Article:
The government of Myanmar is putting lives at risk, including tens of thousands of Rohingya people trapped in camps in Rakhine State, by turning a blind eye to the threat of coronavirus, the Burmese Rohingya Organisation UK (BROUK) said today.
Although Southeast Asia is among the regions in the world most affected by the COVID-19 pandemic, Myanmar has so far claimed that only two cases have been discovered inside its borders.
“Once again, the government of Myanmar is proving that it has a problem with the truth. Until recently, authorities claimed that not a single case had been found in the country – this is not just absurd, but also dangerous and deeply irresponsible,” said Tun Khin, President of BROUK.
“The government must immediately provide transparent information to people in Myanmar about the virus outbreak, and take all necessary steps to protect and provide care to those in need. This is particularly true for the tens of thousands of vulnerable people who live in overcrowded and unhygienic displacement camps across the country.”
Myanmar shares a land border with China, where the virus originated, and other countries that have reported substantial number of cases, including Thailand and India. According to the Myanmar Ministry of Health, however, only some 200 tests have been carried out in a population of more than 53 million people since the virus started spreading.
On Monday 23rd March, authorities said they had identified the first two cases in the country. Media reports also claimed that at least four people have died in quarantine in Myanmar. Over the past weeks, authorities have taken some steps to contain the virus, including closing its borders to foreigners and limiting public gatherings.
Refugees and internally displaced persons (IDPs) are particularly vulnerable to the virus, as they often live in overcrowded camps where freedom of movement and access to healthcare is limited.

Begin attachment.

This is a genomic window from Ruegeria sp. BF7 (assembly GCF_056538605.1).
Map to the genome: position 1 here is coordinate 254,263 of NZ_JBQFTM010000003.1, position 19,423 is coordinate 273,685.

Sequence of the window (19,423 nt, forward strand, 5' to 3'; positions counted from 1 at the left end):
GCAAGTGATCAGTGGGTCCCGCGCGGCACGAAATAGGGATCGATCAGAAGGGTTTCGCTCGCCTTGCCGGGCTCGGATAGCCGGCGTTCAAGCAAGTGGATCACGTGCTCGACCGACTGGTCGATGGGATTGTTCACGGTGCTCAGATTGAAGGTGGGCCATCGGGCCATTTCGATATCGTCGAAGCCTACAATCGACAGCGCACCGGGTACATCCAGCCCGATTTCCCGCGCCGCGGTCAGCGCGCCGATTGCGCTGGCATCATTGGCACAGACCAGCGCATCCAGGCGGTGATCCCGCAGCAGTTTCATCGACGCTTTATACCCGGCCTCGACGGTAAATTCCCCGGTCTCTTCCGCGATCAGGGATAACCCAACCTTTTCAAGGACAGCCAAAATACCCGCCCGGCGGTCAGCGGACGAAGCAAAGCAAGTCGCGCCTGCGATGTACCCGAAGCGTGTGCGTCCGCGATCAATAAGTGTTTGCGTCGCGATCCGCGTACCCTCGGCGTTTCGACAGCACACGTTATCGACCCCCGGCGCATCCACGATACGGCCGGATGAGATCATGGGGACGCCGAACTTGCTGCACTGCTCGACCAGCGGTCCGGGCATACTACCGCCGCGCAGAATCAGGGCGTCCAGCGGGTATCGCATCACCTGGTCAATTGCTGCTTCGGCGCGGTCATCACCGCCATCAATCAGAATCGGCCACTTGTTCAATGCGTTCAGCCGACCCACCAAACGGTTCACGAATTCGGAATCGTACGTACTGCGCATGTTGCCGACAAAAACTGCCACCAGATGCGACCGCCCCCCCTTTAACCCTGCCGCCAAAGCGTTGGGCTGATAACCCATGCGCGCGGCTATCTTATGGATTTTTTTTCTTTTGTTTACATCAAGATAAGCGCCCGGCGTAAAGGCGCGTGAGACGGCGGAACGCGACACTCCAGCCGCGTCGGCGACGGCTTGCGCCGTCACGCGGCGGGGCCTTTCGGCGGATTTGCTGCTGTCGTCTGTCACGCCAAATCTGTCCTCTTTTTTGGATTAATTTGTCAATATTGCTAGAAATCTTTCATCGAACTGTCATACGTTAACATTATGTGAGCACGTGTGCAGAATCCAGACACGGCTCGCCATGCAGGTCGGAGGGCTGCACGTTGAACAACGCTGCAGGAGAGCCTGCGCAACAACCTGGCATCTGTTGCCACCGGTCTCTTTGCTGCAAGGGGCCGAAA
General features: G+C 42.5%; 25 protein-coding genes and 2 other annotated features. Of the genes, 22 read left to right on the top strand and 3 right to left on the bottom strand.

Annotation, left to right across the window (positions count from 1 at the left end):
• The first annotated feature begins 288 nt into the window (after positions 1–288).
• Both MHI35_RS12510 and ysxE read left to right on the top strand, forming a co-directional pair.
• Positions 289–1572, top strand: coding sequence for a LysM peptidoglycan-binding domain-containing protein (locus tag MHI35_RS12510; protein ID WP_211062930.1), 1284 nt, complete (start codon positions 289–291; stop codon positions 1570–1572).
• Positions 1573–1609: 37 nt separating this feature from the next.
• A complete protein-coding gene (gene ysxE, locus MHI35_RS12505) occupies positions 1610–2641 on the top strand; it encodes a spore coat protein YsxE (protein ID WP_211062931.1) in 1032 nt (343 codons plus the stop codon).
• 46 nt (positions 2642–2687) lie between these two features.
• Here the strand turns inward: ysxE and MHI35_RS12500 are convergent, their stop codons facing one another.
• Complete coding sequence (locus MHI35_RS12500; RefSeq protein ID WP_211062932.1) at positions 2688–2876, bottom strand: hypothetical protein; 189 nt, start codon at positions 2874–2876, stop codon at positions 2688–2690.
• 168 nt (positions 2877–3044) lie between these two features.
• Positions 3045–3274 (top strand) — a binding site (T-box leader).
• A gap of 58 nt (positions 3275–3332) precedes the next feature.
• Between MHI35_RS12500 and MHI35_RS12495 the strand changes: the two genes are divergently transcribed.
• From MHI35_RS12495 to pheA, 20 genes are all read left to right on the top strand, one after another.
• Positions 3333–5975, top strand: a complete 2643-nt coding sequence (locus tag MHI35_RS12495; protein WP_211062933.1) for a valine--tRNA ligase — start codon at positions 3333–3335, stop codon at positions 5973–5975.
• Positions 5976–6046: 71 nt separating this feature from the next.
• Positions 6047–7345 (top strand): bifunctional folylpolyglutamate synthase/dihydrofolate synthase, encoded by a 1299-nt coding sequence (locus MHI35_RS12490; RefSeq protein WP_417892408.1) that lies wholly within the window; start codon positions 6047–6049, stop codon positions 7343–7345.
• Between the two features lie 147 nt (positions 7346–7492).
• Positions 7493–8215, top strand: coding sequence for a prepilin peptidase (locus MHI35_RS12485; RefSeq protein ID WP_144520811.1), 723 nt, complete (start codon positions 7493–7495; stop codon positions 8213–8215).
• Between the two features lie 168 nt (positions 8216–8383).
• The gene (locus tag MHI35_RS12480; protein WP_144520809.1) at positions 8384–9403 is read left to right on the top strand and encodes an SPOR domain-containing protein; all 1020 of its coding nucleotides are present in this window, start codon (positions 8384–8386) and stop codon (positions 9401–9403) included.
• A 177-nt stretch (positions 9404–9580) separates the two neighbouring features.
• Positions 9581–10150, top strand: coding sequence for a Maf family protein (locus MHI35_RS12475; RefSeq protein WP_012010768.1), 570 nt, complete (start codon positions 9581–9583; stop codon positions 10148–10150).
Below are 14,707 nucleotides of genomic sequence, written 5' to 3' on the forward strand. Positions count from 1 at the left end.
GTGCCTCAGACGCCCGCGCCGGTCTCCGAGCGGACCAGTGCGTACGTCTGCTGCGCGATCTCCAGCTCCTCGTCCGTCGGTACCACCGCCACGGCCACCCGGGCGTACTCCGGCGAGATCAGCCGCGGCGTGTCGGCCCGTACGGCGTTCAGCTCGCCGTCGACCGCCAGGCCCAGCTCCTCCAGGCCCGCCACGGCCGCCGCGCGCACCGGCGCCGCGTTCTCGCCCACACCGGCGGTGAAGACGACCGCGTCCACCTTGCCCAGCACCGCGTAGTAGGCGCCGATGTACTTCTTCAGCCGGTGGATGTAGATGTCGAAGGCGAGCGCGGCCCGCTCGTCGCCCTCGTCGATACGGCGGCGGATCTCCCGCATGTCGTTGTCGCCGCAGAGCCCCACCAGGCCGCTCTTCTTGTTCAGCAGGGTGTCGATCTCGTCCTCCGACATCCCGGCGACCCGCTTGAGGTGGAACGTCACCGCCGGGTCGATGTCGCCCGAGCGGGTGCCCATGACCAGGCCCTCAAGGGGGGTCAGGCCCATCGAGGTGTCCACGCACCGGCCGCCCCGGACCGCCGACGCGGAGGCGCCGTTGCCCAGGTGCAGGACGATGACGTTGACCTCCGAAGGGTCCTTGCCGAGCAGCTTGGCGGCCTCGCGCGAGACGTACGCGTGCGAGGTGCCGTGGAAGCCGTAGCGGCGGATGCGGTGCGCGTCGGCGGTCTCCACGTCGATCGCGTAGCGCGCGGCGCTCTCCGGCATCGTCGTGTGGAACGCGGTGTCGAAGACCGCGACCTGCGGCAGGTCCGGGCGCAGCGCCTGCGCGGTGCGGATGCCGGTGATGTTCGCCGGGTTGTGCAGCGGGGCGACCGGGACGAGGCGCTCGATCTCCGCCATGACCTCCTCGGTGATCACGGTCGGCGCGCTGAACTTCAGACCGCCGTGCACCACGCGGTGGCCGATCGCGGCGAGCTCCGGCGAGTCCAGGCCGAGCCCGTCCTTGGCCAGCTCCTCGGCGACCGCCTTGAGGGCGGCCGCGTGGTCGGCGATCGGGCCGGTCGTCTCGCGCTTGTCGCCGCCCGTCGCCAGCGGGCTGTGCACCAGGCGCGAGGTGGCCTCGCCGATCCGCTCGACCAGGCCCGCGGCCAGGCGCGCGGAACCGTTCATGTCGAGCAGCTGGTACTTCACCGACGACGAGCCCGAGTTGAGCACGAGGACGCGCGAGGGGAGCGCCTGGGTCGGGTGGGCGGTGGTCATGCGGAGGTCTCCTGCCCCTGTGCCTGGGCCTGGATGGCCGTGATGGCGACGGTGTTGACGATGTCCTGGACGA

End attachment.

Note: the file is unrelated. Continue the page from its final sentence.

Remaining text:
There are currently some 241,00 people living in camps or camp-like situations in Myanmar, in Kachin, Kayin, Shan and Rakhine States. These include almost 128,000 mainly Rohingya who have been trapped in de facto internment camps in Rakhine State since state-sponsored violence against Muslims swept the state in 2012.
The government continues to impose a ban on mobile data services across parts of Rakhine and Chin States, limiting people’s access to information about the virus.
“Myanmar authorities must immediately lift all restrictions on humanitarian access across the country, and ensure that those who have been forced to flee their homes can reach the healthcare they need. Tens of thousands of people in displacement camps in Kachin, Kayin, Shan and Rakhine States are extremely vulnerable to the virus,” said Tun Khin.
“For Rohingya in Rakhine State, life resembles an open-air prison where their freedom of movement is already extremely limited. The threat of COVID-19 has now made a hellish situation even worse, while the government is standing idly by.”
Restrictions in Bangladesh
BROUK is concerned about the situation facing close to one million Rohingya refugees in Bangladesh, the majority of whom live in overcrowded refugee camps in Cox’s Bazar. Hundreds of thousands of Rohingya fled into Bangladesh after Myanmar launched genocidal attacks in Rakhine State in 2016 and 2017, killing thousands and torching whole villages to the ground.
Access to healthcare is already challenging in the camps, while the Bangladeshi authorities have in recent weeks started fencing in the major settlements, further restricting the already limited freedom of movement of refugees.
The government has restricted mobile data services in the camps since September 2019. This not only makes refugees’ ability to access information about the pandemic more difficult, but has also complicated the efforts of humanitarian aid groups.
“Bangladesh has been exceptionally generous in opening its borders to hundreds of thousands of Rohingya who are fleeing a genocide. It is concerning, however, that at a time when refugees need access to information and quality services more than ever, authorities are tightening restrictions in the camps,” said Tun Khin.
“We urge the government of Bangladesh to do everything it can to ensure that Rohingya refugees are protected from the virus, including by lifting the ban on internet services, and ending fencing around the camps.”